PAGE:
If the spending cuts known as the sequester proceed unimpeded, they could create major problems for air travel with "long-lasting consequences," the union representing air traffic controllers said in a report on Wednesday.

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The National Air Traffic Controllers Association (NATCA) said in the report that increased delays, higher costs and lags in air traffic upgrades would be felt by travelers, pilots, airlines, business and the military.

Transportation Secretary Ray LaHood and Federal Aviation Administration head Michael P. Huerta have warned that cuts could lead to air traffic control towers being closed and traffic controllers furloughed.

Should the cuts occur as scheduled, travelers would begin to notice the impact in mid-April, according to NATCA. The union and federal officials have said that the loss of towers and controllers would lead to fewer flights and longer delays.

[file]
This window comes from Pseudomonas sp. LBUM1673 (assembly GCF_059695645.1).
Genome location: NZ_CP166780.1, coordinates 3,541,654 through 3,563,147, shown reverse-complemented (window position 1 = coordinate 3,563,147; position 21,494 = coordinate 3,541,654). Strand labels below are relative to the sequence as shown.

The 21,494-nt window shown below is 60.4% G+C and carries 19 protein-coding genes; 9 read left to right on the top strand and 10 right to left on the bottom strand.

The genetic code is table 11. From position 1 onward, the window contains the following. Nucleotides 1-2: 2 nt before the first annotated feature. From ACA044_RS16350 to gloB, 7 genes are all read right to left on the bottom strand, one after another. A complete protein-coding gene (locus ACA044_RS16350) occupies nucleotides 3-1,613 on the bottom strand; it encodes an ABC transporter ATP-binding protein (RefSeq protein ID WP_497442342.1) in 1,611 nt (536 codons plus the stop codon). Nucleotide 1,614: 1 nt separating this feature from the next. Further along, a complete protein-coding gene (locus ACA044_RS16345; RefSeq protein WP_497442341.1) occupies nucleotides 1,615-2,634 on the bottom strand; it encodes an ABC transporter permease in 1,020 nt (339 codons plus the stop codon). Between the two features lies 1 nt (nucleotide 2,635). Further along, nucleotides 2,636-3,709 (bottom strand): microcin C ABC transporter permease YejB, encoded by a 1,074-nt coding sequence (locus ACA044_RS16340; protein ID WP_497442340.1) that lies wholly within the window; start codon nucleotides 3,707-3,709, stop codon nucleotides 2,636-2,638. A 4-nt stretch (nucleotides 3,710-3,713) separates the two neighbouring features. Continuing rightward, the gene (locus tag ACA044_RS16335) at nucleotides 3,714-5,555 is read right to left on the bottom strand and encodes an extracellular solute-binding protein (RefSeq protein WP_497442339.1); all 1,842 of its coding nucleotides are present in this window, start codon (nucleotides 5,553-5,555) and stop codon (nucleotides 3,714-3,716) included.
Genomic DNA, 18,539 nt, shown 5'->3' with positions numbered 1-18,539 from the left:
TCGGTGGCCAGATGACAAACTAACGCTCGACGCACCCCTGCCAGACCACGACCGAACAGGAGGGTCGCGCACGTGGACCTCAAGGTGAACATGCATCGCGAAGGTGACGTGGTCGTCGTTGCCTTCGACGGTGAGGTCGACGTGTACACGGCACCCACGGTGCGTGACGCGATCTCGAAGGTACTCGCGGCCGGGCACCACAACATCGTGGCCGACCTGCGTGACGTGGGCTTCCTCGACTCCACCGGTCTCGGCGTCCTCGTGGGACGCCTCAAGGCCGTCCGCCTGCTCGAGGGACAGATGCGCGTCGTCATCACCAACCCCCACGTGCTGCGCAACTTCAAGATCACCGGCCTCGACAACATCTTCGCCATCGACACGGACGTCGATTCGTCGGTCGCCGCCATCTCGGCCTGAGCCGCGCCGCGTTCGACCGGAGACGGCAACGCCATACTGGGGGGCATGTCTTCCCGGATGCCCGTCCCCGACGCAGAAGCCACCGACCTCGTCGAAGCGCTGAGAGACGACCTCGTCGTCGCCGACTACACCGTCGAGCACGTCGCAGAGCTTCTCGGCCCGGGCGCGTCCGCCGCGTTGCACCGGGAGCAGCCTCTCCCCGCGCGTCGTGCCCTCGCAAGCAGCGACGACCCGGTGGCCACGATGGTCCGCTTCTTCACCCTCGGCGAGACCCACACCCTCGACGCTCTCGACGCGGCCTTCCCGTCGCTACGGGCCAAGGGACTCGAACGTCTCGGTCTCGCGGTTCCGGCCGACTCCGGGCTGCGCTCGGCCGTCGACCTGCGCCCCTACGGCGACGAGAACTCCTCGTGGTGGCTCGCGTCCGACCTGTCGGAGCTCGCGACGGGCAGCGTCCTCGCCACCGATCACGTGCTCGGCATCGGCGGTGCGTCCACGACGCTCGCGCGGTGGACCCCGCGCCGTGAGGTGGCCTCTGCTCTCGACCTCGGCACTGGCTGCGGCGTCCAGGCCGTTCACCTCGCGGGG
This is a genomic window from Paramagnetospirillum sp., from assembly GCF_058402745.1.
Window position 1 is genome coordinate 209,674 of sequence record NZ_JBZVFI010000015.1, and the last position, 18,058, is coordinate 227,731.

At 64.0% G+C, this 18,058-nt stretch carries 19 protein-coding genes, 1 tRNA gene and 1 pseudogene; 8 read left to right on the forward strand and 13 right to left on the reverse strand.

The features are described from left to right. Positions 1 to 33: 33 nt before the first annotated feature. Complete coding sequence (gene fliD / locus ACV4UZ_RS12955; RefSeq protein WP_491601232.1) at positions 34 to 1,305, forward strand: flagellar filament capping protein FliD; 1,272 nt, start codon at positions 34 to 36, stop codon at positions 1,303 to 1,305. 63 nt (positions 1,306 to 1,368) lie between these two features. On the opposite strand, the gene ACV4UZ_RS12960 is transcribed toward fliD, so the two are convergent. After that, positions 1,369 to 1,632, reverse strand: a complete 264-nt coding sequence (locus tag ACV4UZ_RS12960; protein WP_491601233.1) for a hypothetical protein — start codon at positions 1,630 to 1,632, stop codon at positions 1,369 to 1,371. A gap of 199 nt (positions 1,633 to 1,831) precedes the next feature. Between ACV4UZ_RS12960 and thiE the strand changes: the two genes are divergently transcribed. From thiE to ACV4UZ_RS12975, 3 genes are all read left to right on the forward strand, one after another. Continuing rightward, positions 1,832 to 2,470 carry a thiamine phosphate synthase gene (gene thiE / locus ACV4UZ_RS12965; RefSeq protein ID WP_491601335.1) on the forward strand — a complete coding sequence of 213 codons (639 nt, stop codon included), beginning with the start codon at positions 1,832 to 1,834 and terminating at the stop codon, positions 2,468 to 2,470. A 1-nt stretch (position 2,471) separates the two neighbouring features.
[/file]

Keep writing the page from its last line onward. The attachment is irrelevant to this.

And if these cuts remain in place going forward, the impact on air travel would be substantial as aviation workers could face hiring freezes and job losses, the traffic controllers said..

"The negative effects on the aviation system made under sequestration could become permanent or be difficult, if not impossible, to reverse once they are implemented," the report said.

Huerta, speaking on Wednesday in downtown Washington, warned that dozens of air traffic control towers at smaller airports could be closed due to the cuts.

The Regional Airline Association said recently that small communities relying on regional airlines would bear a considerable brunt of the sequester.

"The communities most dependent on scheduled service from regional airlines for their only connection to the global economy will be hurt the most," RAA president Roger Cohen said last week in a statement.